Today, Judge Stein dismissed claims by Citizens United challenging New York’s reporting requirements for charities in the state (see our previous coverage here).  Citizens United challenged the New York Attorney General’s requirement that charities file an un-redacted Schedule B, a form listing the names and contribution amounts of the charity’s donors, before receiving a license to solicit contributions in the state.  Judge Stein found that the complaint did not allege that that law failed to advance important government interests :

[T]he U.S. Supreme Court has noted that a state “may constitutionally require fundraisers to disclose certain financial information to the State” in order to help detect fraud. The Court has also described “recordkeeping, reporting, and disclosure requirements” as “an essential means of gathering the data necessary to detect violations” of relevant laws. No facts alleged in the complaint plausibly suggest that the attorney general’s disclosure requirement is unusually divorced from the state’s important governmental interests.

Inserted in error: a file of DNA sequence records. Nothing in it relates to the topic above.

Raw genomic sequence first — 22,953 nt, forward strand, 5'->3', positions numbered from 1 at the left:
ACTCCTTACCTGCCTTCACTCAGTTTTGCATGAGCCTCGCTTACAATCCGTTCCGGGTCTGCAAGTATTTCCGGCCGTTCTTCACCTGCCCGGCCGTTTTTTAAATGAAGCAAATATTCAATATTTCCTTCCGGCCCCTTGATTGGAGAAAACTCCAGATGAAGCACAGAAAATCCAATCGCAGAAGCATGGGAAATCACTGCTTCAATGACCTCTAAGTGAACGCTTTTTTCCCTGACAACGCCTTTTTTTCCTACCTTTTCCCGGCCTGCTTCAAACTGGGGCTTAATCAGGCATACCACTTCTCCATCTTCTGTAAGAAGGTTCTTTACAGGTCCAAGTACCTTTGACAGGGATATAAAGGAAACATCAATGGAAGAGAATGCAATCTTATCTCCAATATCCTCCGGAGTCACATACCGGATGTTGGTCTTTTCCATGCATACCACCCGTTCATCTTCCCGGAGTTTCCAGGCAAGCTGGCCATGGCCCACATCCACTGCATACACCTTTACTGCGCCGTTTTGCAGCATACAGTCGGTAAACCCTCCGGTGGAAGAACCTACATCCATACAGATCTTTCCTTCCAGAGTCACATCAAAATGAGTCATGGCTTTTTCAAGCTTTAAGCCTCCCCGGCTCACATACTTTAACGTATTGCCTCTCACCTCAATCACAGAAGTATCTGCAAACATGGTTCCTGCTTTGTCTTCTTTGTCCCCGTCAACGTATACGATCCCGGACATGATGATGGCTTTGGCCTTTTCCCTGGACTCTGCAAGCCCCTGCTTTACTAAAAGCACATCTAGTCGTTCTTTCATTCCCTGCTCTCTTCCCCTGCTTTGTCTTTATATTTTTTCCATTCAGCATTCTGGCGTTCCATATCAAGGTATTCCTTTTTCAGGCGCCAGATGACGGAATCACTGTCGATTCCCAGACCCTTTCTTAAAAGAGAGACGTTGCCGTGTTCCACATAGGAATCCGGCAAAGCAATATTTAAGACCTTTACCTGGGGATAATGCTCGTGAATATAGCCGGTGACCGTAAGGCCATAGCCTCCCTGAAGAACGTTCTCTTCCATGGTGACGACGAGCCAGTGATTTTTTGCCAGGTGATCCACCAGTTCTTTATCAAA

The corresponding burden to Citizens United was, the Court found, not sufficiently pleaded:

Allegedly, plaintiffs’ donors “reasonably fear public backlash, financial harm, and worse, should their support of politically contentious and controversial causes become known publicly. That is so because of the controversial nature of both Plaintiffs themselves and the issues on which they speak.” “On information and belief,” plaintiffs allege that their “donors’ fears are well grounded and evidentiary support will be adduced for them.”

These allegations fail to approach either the requisite specificity or severity.  Plaintiffs provide no factual background or support for their conclusory assertions. And their pledge to “adduce[]” “evidentiary support” in the future to substantiate the alleged “fears” of their donors is useless in the plausibility-pleading era.